Living with Sinkholes: Fragile FoundationCatherine Pappas-Maenz, Dawson College, Montreal, Canada
SummaryStudents are given a brief scenario based on an actual event, designed to illustrate specific ethical issues associated with science. After reading the scenario students, will individually and in cooperative learning groups, respond to questions designed to probe their ethics and values. In this scenario, sinkhole development and the relationship between groundwater levels and karst geology are examined. Knowledge is then applied to a lawsuit filed by a family who lost a member in a sinkhole accident.
This activity is appropriate for Introductory Geoscience, Environmental Science, for major or non-majors.
Class size: 15 to 40 students
Skills and concepts that students must have mastered
This case should be introduced to students after they have had some exposure to the concepts of groundwater.
How the activity is situated in the course
The activity involves some independent work outside of the classroom prior to the group discussion in class. Students will access a website to review scientific data regarding the relationship between groundwater and karst terrain. When this is completed, each student group will submit a copy of their answers to the teacher. A discussion will follow in the class with each group contributing to the activity.
GoalsContent/concepts goals for this activity
To introduce the basics of karst and cave origin, with emphasis on geologic controls, interpretation, and application to real world problems. How human activities can affect the environment.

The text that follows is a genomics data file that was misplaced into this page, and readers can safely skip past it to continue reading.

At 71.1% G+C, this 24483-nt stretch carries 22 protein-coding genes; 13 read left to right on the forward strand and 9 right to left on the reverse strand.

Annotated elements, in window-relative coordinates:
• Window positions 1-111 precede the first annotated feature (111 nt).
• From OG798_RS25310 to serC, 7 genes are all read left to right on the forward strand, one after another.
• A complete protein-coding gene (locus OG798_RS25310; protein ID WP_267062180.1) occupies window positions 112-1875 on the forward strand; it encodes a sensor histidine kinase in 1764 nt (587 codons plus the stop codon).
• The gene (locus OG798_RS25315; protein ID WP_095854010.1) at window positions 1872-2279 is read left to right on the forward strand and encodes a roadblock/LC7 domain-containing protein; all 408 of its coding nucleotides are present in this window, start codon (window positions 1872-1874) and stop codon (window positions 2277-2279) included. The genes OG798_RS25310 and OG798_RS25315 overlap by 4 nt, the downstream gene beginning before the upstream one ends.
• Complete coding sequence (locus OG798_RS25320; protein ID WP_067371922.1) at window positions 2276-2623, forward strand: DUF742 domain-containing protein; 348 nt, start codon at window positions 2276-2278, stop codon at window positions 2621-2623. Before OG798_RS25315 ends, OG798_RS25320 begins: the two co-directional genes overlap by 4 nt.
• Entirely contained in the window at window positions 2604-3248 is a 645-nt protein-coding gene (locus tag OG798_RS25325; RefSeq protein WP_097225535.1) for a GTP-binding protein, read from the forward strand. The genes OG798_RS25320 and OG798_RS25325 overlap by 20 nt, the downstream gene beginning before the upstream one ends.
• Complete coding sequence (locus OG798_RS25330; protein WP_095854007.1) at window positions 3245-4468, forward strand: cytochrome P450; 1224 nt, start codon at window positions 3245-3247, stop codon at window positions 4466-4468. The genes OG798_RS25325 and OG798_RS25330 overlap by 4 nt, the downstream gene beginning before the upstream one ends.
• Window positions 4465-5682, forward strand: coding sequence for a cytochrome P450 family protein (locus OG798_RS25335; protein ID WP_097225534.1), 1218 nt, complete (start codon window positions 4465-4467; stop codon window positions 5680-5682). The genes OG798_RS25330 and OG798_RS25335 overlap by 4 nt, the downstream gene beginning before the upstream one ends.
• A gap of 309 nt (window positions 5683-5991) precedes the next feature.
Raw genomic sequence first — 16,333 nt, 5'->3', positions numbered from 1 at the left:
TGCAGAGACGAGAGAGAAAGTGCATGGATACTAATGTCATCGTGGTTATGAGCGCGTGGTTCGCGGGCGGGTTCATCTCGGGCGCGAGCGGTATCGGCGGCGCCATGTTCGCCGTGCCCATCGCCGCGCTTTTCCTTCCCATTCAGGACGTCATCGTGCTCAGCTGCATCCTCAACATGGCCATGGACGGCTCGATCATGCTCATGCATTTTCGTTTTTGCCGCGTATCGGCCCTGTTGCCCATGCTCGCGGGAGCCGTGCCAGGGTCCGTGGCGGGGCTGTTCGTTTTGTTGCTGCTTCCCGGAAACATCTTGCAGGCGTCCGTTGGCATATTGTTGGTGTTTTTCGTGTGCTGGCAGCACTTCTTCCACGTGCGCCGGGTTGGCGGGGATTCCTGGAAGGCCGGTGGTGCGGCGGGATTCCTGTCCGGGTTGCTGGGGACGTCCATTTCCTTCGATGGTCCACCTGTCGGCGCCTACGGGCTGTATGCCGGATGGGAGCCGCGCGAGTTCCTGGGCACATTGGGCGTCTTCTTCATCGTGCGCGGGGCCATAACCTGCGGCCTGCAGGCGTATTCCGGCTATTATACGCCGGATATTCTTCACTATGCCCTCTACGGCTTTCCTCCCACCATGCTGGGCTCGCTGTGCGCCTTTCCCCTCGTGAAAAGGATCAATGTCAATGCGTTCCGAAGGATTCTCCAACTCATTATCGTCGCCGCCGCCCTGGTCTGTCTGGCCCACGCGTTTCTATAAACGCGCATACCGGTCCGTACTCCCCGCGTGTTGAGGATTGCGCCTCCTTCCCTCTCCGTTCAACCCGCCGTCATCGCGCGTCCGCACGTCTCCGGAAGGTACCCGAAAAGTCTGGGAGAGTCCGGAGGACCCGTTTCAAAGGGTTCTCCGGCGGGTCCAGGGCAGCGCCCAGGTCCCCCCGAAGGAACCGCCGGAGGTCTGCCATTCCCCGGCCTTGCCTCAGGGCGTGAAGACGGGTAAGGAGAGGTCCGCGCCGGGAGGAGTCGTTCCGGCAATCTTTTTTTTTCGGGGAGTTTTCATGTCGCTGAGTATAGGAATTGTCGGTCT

Higher order thinking skills goals for this activity
Analysing and evaluating the difficulties involved with lawsuits resulting from natural hazards.
Ethical Principles Addressed in this ExerciseSinkholes are so common in many US states that the insurance industry has gone to the Legislature to limit its liability for claims.This raises some interesting principles. The state should be culpable — legally and not to mention ethically.
Description and Teaching MaterialsThis case study is intended to be used as a small group activity.This activity is broken up into two parts: 1) Students will develop an understanding of karst feature development in relation to groundwater processes. 2) Knowledge is then applied to a lawsuit filed by a family who lost a member in a sinkhole accident.
This group discussion activity is described in detail at the following website:
Case Study ScenarioStudents are given a description of a natural hazard facing a community. Using the geologic information available and an understanding of how sinkholes form, it is possible to at least have an informed opinion about what happened and what additional information would be needed to further evaluate this case. The groups then engage in an analysis and discussion of the ethics and values of issues raised in the case.
Assessment can be divided into two components which will contribute to a total grade for this activity.
1) A written response to questions. Correct answers will reflect careful thought and rational reasoning. 2) Evaluate the participation of each group during the discussion.
References and Resources
Reference used in this example is part of the collection in the National Center for Case Study Teaching in Sciences
News Article- Mining firm sued for millions over sinkhole By THE ASSOCIATED PRESS
Useful websites for information on Sinkholes and Karst Terrain